The Islamic State group launched a counter-attack against fighters trying to capture the Syrian city of Manbij on June 21, inflicting heavy casualties on US-backed forces, the Syrian Observatory for Human Rights and the militants.
The monitor said the militants won back three villages south of the besieged city in a surprise assault against fighters from the US-backed Syria Democratic Forces. At least 28 SDF fighters were killed.
Two years after IS proclaimed its caliphate to rule over all Muslims from swathes of territory in Iraq and Syria, its many foes are advancing on a number of fronts in both countries. Their aim is to close in on its two capitals, Raqqa in Syria and Mosul in Iraq.
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The SDF were poised to enter Manbij nearly three weeks after the launch of a major assault to regain the city backed by US air power and American Special Forces, to seal off the last stretch of the Syrian-Turkish frontier
The alliance, formed last year by recruiting Arabs to join forces with a powerful Kurdish militia, fought to nearly 2 km (1.24 miles) from the city centre from the western side on Saturday before retreating.
US-led coalition jets hit militants taking cover near a large wheat silo complex on the southern edge of the city that has been encircled by SDF forces.
An SDF spokesman said forces succeeded in repulsing the militant attack and remained positioned on the outskirts of the city, most of whose residents remain trapped inside due to mines planted by the militants, who have dug in to defend it.
“The situation is under control. They have many bodies on the ground,” Sharfan Darwish, spokesman for the Syria Democratic Forces-allied Manbij Military Council, told Reuters.
“We are at the four gates to the city. The whole city is booby-trapped. After 20 days of the campaign, we have yet to storm the city,” he added, adding that some 2,000 people had succeeded in fleeing the city.
Islamic State militants were also able to roll back the Syrian army, which had reached as close as 10 km (6.2 miles) south of the strategic town of Tabqa, an Islamic State-held city on the Euphrates River, in Raqqa province.
The town, some 50 km (30 miles) west of Raqqa city, the militant’s defacto capital, appears to be the first target of a major Syrian army assault in Raqqa province backed by Russian air power that began earlier this month.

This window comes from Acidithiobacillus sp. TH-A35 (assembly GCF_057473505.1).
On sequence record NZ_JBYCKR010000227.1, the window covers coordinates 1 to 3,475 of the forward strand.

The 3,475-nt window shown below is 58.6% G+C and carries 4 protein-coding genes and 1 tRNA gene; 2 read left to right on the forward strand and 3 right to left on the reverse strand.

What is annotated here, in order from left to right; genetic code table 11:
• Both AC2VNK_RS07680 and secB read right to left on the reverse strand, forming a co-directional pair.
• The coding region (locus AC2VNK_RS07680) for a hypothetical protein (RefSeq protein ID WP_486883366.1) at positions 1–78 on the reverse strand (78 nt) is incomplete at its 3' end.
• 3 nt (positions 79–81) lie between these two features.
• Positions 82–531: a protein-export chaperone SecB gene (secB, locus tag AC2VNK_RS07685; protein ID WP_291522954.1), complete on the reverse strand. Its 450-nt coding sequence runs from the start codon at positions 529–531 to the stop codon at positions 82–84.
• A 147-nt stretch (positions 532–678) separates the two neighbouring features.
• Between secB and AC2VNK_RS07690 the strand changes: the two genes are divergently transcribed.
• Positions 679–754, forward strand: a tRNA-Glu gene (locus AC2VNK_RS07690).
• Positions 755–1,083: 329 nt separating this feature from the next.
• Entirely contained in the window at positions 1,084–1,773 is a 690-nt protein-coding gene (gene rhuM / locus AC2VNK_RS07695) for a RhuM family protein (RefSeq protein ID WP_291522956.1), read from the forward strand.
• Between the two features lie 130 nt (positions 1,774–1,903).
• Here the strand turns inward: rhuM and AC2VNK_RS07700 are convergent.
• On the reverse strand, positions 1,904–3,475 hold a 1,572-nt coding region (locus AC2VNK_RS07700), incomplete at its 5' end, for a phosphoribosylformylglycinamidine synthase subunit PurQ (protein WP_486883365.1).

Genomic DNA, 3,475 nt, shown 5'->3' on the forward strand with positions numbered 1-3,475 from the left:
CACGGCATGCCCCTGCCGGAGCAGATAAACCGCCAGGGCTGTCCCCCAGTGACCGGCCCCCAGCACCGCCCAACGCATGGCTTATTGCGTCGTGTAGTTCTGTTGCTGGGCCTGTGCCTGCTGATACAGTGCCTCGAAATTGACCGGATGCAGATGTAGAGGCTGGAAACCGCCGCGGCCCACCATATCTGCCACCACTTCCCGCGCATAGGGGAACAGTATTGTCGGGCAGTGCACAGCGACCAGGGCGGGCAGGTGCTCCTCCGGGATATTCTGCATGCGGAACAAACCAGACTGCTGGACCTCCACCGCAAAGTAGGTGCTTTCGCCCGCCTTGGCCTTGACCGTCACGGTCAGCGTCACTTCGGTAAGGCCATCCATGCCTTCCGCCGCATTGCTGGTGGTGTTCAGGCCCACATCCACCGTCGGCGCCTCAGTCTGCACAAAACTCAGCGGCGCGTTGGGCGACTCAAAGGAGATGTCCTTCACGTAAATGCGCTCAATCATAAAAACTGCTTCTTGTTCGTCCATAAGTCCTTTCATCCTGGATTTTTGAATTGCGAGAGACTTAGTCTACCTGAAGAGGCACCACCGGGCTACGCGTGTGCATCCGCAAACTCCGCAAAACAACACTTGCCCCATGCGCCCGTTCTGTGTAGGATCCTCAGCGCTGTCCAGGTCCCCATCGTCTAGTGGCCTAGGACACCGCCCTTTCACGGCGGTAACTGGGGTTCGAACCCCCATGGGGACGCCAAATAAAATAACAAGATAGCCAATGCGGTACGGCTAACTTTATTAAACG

Tabqa dam and a major air base have been in militant hands since 2014.
The monitor said the army reverses on Sunday lost it territorial gains made in over two weeks of advances in Raqqa province which enabled it to cross its provincial boundary for the first time in over two years.
Amaq news agency, which is affiliated with the militants, said suicide bombers had attacked Thawra oil field, south of Tabqa, which the Syrian army had captured earlier this week, and regained it.
Eyad al Hosain, a Syrian journalist embedded with Syrian troops, told Reuters the militants had succeeded in regaining areas they lost near the oil field. He did not give figures on army casualties.
“A very intense attack has targeted army and allied positions in Thwara field that led to the withdrawal of troops from areas they liberated… and their retreat,” al Hosain said.
Amaq also said militants seized a Syrian army checkpoint near a strategic junction which leads to Raqqa city that the Syrian government forces and their allies had seized in the early phase of its Raqqa campaign.
The monitor, which tracks violence across the country, said the militants had sent reinforcements and cited at least 300 fighters heading to Tabqa from Raqqa.
State media also reported clashes with the militants around the main Jazal field near the ancient city of Palmyra in the country’s central desert. The army and its allies continue to fight a costly war of attrition against Islamic State militants several months after seizing the city from them.